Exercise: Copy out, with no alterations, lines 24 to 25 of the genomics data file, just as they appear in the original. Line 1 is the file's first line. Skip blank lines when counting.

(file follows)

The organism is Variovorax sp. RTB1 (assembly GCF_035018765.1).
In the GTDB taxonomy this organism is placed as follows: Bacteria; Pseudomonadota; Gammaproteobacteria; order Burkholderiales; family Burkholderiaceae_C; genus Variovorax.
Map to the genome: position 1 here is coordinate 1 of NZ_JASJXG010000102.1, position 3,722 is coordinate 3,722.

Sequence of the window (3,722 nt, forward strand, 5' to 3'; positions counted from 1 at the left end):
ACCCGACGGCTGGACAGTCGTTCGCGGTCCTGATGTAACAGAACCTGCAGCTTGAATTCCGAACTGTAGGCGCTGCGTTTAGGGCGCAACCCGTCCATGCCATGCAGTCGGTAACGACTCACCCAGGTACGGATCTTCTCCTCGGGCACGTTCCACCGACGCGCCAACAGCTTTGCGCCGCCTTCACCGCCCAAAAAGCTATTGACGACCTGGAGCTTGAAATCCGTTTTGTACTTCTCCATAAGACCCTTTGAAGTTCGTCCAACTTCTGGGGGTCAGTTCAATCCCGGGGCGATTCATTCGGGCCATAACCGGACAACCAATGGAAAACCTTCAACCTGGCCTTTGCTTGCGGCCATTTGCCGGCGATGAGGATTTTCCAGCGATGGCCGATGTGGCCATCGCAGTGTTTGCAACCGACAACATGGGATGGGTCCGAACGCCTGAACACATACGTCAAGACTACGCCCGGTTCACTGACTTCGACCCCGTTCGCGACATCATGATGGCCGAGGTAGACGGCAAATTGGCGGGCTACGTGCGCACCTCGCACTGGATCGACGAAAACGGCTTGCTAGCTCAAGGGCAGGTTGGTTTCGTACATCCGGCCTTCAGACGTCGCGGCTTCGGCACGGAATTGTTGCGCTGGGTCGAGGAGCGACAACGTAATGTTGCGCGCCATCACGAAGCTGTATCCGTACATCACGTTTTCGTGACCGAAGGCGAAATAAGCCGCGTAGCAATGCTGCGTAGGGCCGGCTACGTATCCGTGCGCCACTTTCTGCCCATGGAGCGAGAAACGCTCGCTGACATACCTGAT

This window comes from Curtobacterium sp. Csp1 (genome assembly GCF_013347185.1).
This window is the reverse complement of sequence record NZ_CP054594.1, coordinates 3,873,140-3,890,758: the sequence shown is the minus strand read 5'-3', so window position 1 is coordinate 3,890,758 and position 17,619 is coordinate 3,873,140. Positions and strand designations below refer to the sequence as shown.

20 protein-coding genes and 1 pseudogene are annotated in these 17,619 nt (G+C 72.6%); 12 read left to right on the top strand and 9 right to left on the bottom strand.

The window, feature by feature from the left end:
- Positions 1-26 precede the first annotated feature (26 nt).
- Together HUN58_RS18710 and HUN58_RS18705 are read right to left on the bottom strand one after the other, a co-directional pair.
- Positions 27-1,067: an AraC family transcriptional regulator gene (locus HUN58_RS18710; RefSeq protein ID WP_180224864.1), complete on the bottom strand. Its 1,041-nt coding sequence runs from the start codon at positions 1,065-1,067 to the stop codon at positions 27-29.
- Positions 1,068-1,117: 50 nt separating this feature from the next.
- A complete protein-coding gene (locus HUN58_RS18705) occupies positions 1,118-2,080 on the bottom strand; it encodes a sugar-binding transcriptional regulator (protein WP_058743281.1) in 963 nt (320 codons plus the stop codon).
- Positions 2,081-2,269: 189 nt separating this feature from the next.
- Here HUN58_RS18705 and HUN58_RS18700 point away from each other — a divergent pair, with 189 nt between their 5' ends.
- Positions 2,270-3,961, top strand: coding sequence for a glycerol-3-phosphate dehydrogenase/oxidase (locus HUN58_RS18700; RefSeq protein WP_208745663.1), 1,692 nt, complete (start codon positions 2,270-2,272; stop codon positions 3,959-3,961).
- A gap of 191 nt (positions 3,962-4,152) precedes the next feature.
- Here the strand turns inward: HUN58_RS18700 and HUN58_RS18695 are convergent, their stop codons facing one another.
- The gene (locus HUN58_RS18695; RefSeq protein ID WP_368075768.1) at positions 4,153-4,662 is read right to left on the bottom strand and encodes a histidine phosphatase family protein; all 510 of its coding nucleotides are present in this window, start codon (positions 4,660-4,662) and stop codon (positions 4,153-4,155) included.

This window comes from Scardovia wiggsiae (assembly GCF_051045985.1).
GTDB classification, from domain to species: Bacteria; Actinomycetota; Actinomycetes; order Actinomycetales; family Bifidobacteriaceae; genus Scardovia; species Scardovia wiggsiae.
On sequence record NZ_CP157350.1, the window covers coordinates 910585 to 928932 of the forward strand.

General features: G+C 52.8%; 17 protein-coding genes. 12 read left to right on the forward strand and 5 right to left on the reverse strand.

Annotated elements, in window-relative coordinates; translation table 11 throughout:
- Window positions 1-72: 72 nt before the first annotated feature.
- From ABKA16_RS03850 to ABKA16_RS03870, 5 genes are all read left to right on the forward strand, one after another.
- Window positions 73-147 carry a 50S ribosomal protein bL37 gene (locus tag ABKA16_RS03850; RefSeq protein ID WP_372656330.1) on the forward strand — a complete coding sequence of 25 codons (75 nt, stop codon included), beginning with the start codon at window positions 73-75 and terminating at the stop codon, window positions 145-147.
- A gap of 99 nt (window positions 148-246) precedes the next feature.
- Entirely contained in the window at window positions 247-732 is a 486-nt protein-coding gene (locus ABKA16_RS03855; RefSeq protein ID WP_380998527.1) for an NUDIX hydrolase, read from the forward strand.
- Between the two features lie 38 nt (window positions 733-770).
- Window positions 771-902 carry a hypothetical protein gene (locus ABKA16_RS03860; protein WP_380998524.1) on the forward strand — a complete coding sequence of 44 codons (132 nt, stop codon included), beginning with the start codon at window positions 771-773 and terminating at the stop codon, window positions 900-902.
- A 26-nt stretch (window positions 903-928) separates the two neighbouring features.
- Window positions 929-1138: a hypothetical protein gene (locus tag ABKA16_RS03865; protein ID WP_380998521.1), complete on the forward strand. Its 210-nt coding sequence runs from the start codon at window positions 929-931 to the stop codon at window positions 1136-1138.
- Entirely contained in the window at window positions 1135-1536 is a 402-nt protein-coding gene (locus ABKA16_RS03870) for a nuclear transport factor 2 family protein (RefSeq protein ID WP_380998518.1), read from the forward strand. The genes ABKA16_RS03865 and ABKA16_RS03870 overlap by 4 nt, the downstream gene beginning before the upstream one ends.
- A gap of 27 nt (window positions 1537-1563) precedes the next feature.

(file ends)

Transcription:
General features: G+C 52.8%; 17 protein-coding genes. 12 read left to right on the forward strand and 5 right to left on the reverse strand.

Annotated elements, in window-relative coordinates; translation table 11 throughout: